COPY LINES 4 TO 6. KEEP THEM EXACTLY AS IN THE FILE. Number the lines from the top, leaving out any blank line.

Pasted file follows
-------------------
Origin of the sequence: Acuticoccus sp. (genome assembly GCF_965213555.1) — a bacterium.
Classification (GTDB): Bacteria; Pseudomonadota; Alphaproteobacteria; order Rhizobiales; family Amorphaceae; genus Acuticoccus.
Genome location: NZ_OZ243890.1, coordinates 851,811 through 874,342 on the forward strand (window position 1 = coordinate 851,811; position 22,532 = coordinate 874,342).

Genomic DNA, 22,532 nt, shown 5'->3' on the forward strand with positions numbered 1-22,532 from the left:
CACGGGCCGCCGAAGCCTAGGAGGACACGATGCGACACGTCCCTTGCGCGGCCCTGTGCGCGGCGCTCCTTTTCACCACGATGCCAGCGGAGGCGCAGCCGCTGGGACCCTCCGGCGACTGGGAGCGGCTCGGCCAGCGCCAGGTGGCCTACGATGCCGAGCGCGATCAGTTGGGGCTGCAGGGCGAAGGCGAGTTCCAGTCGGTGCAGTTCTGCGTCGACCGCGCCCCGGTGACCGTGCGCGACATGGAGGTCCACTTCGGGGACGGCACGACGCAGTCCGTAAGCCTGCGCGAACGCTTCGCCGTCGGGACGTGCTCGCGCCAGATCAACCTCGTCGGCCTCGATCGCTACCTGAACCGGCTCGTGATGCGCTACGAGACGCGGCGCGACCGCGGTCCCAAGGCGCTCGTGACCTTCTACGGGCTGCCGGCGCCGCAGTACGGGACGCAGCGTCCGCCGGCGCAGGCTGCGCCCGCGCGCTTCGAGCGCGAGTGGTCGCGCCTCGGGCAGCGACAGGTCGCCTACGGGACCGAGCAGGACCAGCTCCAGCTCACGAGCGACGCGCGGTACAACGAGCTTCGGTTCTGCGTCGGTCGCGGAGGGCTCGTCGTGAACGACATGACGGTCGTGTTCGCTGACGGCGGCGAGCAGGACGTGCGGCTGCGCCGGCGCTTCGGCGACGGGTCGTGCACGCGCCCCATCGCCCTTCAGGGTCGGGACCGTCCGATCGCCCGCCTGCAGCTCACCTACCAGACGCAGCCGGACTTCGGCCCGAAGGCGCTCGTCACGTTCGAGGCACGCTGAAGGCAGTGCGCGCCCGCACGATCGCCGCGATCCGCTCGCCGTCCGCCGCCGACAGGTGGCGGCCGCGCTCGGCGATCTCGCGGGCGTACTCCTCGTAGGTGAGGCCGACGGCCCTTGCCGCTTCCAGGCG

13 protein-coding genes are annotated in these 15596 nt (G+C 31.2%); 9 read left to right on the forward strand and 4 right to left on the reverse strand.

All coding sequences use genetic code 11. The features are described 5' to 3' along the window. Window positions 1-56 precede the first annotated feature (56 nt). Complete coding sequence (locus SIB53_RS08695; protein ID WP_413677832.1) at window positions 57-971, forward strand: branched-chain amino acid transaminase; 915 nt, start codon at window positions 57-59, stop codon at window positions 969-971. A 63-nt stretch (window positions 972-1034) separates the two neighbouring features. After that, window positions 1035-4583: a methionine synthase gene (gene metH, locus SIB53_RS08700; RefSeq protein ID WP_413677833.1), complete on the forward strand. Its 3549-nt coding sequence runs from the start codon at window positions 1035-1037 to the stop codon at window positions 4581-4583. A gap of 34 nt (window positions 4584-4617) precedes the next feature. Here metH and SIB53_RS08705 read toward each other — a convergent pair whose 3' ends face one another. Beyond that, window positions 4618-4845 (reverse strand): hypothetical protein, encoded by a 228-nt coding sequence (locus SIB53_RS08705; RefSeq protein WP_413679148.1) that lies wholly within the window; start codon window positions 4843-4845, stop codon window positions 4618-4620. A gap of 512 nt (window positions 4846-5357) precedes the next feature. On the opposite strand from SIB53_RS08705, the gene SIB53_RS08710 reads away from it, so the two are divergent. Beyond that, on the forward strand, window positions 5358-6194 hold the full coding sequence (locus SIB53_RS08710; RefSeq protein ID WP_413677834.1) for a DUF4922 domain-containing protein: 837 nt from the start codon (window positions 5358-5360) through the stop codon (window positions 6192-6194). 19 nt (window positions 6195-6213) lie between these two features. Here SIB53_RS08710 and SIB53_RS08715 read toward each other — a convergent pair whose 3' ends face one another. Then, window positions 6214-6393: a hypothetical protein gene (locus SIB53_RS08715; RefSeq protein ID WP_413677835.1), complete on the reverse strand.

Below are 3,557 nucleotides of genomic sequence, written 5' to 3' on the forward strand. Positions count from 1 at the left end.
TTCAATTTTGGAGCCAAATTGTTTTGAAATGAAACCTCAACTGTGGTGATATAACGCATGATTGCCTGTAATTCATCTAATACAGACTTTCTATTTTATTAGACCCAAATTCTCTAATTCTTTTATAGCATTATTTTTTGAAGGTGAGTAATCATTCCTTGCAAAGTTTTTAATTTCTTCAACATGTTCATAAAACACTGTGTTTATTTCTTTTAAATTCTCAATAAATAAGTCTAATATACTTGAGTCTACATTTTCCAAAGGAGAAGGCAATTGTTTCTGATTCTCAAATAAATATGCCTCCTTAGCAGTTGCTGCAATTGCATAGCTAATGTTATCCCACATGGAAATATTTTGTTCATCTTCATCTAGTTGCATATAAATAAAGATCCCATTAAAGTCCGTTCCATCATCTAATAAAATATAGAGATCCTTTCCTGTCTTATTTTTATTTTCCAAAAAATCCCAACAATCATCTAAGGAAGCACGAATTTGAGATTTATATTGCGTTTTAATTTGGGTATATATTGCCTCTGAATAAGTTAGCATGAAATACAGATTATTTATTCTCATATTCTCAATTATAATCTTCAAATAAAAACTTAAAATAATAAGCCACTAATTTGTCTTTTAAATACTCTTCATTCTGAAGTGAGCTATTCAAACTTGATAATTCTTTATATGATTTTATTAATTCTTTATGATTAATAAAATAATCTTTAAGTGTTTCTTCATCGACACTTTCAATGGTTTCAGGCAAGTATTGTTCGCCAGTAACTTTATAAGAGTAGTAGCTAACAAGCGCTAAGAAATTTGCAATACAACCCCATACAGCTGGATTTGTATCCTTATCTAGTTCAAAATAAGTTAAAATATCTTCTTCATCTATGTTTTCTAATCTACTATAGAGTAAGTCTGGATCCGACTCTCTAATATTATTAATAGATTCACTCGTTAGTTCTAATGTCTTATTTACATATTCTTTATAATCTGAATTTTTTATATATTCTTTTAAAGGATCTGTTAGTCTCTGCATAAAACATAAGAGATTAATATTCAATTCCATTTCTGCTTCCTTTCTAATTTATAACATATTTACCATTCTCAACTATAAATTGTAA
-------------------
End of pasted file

Genomic DNA, 22,532 nt, shown 5'->3' on the forward strand with positions numbered 1-22,532 from the left:
CACGGGCCGCCGAAGCCTAGGAGGACACGATGCGACACGTCCCTTGCGCGGCCCTGTGCGCGGCGCTCCTTTTCACCACGATGCCAGCGGAGGCGCAGCCGCTGGGACCCTCCGGCGACTGGGAGCGGCTCGGCCAGCGCCAGGTGGCCTACGATGCCGAGCGCGATCAGTTGGGGCTGCAGGGCGAAGGCGAGTTCCAGTCGGTGCAGTTCTGCGTCGACCGCGCCCCGGTGACCGTGCGCGACATGGAGGTCCACTTCGGGGACGGCACGACGCAGTCCGTAAGCCTGCGCGAACGCTTCGCCGTCGGGACGTGCTCGCGCCAGATCAACCTCGTCGGCCTCGATCGCTACCTGAACCGGCTCGTGATGCGCTACGAGACGCGGCGCGACCGCGGTCCCAAGGCGCTCGTGACCTTCTACGGGCTGCCGGCGCCGCAGTACGGGACGCAGCGTCCGCCGGCGCAGGCTGCGCCCGCGCGCTTCGAGCGCGAGTGGTCGCGCCTCGGGCAGCGACAGGTCGCCTACGGGACCGAGCAGGACCAGCTCCAGCTCACGAGCGACGCGCGGTACAACGAGCTTCGGTTCTGCGTCGGTCGCGGAGGGCTCGTCGTGAACGACATGACGGTCGTGTTCGCTGACGGCGGCGAGCAGGACGTGCGGCTGCGCCGGCGCTTCGGCGACGGGTCGTGCACGCGCCCCATCGCCCTTCAGGGTCGGGACCGTCCGATCGCCCGCCTGCAGCTCACCTACCAGACGCAGCCGGACTTCGGCCCGAAGGCGCTCGTCACGTTCGAGGCACGCTGAAGGCAGTGCGCGCCCGCACGATCGCCGCGATCCGCTCGCCGTCCGCCGCCGACAGGTGGCGGCCGCGCTCGGCGATCTCGCGGGCGTACTCCTCGTAGGTGAGGCCGACGGCCCTTGCCGCTTCCAGGCG

13 protein-coding genes are annotated in these 15596 nt (G+C 31.2%); 9 read left to right on the forward strand and 4 right to left on the reverse strand.